Click it #2 - Making food politics fun

I've just started my EcoNutrition course. We're discussing food safety in class tomorrow so I figured it's a good time to introduce three fun and informative cartoons you really ought to check out if you haven't already.

What is The Meatrix

What is The Meatrix and The Meatrix II: Revolting

I never really got into The Matrix (I watched the first one, thinking the whole time that Carrie-Anne Moss was gonna take her clothes off and when she didn't I felt a little let down), but these little cartoon spoofs are sure to get even the least politically-inclided joe you know to consider the underbelly of factory farming in an entertaining way (and they're not trying to convert you to veganism, don't worry).

Moophius

and Dani just pointed this one out to me too: Store Wars - it's great!
Grocery Store Wars
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Sunday, May 14, 2006

Click it #1 - for Hip Mamas

I don't know how often you make it down to the bottom of the page, but there are a lot of great links down there that are really worth a moment of your time - if I do say so myself.

exacto-cut by Nikki McClure

As it's Mother's Day today - I thought I'd draw your attention to these great sites - for you, or a hip mama you know.

*Hip Mama - a super and resource-laden site for progressively-minded parents
*Mamaphonic - this web zine "offering monthly content from emerging writers and poets" is an off-shoot of Hip Mama
*Ayun Halliday is a hillarious and intelligent writer who dedicates a lot of her time to chronicling the events of her life with her children. She has a long-time zine, East Village Inky, (which you can order through me here), three books (my most favourite being The Big Rumpus) and she has a regular spot as Mother Superior in BUST magazine.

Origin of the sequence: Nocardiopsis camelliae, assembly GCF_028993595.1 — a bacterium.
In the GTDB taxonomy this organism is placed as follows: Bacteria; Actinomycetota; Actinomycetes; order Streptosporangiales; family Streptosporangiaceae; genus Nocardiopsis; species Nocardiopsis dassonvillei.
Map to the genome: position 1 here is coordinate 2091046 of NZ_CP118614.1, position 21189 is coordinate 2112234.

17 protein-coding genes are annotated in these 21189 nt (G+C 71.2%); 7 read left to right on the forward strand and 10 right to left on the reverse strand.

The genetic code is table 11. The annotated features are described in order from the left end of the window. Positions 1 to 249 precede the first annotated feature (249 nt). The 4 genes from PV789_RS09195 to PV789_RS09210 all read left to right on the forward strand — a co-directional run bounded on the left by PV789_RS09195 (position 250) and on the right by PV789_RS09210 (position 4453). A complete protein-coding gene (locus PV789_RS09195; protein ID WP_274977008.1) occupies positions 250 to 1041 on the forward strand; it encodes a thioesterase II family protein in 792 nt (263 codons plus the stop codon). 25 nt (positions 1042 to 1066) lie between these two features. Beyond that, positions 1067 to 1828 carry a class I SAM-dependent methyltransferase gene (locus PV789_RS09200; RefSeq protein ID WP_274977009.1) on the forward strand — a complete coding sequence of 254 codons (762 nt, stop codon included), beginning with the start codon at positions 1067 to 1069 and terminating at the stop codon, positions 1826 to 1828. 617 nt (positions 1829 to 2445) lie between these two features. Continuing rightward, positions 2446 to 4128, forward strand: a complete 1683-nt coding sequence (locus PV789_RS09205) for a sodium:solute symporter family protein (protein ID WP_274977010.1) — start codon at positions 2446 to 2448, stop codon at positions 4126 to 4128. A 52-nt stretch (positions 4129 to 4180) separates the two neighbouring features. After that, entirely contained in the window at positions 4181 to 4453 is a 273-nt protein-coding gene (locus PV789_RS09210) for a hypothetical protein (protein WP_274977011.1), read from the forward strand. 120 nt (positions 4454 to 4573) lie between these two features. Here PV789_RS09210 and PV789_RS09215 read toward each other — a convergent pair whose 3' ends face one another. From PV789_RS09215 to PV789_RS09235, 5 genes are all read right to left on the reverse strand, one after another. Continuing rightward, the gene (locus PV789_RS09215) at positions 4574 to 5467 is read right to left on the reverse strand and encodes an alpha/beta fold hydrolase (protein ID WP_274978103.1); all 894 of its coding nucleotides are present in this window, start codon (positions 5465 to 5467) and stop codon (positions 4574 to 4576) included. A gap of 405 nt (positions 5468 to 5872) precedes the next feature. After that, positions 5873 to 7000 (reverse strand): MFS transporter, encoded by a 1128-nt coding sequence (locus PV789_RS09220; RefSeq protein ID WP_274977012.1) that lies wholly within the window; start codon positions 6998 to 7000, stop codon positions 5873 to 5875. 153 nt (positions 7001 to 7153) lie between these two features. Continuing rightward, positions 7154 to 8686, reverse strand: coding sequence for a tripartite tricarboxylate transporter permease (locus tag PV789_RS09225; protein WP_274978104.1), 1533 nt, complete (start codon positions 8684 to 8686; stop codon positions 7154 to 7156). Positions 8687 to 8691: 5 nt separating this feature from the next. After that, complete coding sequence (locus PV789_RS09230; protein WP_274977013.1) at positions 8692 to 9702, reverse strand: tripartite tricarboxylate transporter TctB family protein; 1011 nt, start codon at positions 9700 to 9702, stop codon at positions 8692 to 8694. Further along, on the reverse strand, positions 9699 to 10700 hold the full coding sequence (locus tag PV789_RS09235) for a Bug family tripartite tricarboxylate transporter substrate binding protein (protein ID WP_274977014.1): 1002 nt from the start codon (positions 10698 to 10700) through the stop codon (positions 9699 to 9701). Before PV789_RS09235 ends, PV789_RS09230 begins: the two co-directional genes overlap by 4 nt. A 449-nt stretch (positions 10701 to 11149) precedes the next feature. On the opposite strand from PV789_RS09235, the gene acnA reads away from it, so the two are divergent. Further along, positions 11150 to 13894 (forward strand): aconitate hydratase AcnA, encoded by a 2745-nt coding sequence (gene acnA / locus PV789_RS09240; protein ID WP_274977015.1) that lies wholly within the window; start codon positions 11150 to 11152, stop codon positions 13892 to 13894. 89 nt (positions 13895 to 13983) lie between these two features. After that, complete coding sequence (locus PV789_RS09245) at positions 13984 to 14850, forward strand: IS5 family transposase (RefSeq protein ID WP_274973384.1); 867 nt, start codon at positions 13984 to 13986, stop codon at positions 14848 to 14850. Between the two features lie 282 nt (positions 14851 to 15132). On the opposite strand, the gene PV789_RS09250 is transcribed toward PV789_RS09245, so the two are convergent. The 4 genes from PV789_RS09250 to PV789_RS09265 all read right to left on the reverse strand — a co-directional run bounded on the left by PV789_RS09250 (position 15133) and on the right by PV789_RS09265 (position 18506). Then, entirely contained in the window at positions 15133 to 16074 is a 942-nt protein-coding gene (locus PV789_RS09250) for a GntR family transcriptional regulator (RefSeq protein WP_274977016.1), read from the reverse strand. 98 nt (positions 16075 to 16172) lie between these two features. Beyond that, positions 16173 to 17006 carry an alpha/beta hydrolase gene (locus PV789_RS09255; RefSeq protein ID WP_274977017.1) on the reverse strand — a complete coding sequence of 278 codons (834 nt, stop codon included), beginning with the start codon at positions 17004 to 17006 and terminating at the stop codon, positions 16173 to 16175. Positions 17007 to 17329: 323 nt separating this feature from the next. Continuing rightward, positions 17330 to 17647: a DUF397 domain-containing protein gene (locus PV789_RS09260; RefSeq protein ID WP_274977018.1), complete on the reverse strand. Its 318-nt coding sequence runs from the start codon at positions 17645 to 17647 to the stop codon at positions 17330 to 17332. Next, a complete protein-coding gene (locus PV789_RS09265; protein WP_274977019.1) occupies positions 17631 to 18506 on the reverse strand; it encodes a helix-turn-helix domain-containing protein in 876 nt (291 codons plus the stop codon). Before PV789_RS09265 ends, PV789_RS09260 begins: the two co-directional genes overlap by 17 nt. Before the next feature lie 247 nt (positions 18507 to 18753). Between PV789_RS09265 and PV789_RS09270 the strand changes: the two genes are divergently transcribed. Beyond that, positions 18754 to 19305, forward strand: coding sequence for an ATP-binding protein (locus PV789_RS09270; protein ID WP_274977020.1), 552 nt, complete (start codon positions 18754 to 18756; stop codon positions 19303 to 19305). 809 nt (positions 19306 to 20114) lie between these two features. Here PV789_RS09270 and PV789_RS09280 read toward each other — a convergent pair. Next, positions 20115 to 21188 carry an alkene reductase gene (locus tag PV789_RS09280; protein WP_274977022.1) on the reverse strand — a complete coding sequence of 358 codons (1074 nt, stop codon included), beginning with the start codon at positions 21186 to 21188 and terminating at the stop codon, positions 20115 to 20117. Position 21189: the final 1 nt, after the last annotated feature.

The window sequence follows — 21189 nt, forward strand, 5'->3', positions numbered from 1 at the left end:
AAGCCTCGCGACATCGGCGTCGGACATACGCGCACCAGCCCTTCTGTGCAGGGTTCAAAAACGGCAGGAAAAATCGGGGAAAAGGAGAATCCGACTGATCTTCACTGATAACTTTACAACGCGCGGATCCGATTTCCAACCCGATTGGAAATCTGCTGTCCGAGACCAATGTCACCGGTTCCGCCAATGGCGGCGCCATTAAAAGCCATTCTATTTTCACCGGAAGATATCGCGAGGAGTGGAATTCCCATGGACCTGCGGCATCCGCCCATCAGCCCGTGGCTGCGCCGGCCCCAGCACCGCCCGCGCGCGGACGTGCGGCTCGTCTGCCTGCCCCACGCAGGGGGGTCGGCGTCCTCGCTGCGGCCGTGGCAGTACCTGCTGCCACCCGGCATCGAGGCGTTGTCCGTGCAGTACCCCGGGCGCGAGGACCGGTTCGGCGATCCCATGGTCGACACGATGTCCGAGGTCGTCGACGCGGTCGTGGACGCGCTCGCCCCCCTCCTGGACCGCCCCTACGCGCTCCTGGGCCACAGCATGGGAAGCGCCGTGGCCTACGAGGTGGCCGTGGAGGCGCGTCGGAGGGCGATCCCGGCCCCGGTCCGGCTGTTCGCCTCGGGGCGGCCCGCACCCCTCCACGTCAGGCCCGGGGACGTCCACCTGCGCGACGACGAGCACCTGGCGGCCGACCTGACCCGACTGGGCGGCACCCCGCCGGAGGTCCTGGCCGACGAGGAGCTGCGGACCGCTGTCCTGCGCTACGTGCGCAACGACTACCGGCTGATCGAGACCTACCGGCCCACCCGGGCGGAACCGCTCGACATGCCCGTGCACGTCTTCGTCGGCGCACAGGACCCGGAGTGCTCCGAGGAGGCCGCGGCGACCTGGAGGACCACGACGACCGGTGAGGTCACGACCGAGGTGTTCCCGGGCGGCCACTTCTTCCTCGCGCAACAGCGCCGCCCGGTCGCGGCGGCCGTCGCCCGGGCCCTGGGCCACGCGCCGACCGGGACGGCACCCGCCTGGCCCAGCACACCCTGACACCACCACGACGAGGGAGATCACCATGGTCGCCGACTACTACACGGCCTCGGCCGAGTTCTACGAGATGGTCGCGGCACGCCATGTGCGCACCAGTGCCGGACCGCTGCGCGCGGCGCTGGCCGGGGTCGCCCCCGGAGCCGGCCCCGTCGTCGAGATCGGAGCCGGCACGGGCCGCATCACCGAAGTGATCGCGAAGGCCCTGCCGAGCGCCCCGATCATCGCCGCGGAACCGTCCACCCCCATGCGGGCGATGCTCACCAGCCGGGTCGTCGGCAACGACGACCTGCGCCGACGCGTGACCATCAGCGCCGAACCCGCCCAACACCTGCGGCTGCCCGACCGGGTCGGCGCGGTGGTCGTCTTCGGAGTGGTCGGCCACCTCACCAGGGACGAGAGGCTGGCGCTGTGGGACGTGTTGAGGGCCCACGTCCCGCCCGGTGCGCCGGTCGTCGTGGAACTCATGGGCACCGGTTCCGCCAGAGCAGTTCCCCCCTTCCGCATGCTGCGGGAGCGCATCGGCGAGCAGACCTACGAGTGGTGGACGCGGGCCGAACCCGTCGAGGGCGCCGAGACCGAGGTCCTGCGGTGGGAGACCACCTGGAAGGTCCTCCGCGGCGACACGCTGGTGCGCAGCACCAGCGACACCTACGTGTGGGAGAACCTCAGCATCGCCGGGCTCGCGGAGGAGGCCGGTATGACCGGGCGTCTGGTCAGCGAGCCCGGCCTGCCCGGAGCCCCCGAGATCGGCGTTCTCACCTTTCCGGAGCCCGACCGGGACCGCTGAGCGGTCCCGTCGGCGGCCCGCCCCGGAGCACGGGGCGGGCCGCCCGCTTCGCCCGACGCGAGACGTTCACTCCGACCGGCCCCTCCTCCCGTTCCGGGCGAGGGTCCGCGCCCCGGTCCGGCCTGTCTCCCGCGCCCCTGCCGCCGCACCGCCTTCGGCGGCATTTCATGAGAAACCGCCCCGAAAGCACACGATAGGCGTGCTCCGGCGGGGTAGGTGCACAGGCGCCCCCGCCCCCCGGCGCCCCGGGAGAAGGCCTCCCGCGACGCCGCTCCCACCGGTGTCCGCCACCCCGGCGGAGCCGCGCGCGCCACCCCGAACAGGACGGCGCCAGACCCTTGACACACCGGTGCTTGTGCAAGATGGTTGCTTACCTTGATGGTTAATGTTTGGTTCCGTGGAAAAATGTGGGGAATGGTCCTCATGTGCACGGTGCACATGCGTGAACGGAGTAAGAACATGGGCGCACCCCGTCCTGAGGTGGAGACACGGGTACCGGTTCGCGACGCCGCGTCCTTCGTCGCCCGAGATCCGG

*Wee Welcome - now I've never been through this site before, but they list info for Mamapalooza going on today at the Lulu Lounge here in Toronto.

If you have any related sites you recommend, please let us know!
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Friday, May 12, 2006

Fruit market

I think it might be fair to say that fruit is my favourite food group.
Fruit is wonderfully nourishing, and a super source of water, easy-to-use natural sugar, fibre, and vitamins.

The trick with fruit though is knowing when to eat it.
As it is easy to digest, it moves though your upper digestive system quite quickly - in about 20 minutes (as opposed to other foods that can take a few hours). So with that in mind, it makes sense to eat fruit alone, or at the begining of a meal. When you eat fruit (especially raw fruit) with grains, proteins or fats, or at the end of a meal, it sits in your stomach, waiting for all the other foods to move through, and ferments. This can lead to acidity in your system - the root of a whole wack of health problems.

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Payayas and pineapples are a good source of digestive enzymes. I've been really into papayas with lime juice first thing in the morning (after my lemon water of course). I then take the fleshy side of the peel and rub it on my face because the enzymes also have an exfoliating action. (Rub on, allow to dry for a minute and rinse off with warm water.)

Now, have you ever noticed that the bottom half of many fruits is sweeter than the top? It's a result of the sugars that are relatively heavy and settle out in a greater concentration near the bottom. Find the end of the fruit where the stem had been attached to identify the top. My mum taught me this with grapefruits when I was little - she'd always generously give me the bottom. I keep this in mind when eating kiwis - I eat the top/more sour half first and end with the sweeter bottom.

kiwi

There's a lot to be said for eating locally. But when it comes to fruit at this time of year, we don't have much to chose from in this climate. While you shouldn't be loading up you cart at the grocery store with items from countries you've never been to too often, but I think we should feel free to indulge in organic tropical fruit (or even California berries) or occassion.

Enjoy either of these recipes for breakfast, or as a snack throughout the day. (If you want it for dessert, eat it an hour after your meal.)

Tropical Fruit Salad

Prepare mango, banana, kiwi, pineapple, lychee, papaya and pomelo, chop into bite sized pieces. Put in a large serving bowl and drizzle with lime juice and coconut milk.

Local Fruit Salad

Refer back to this recipe later on in the year (mid-to-end of summer) when you start seeing these fruits at farmers markets.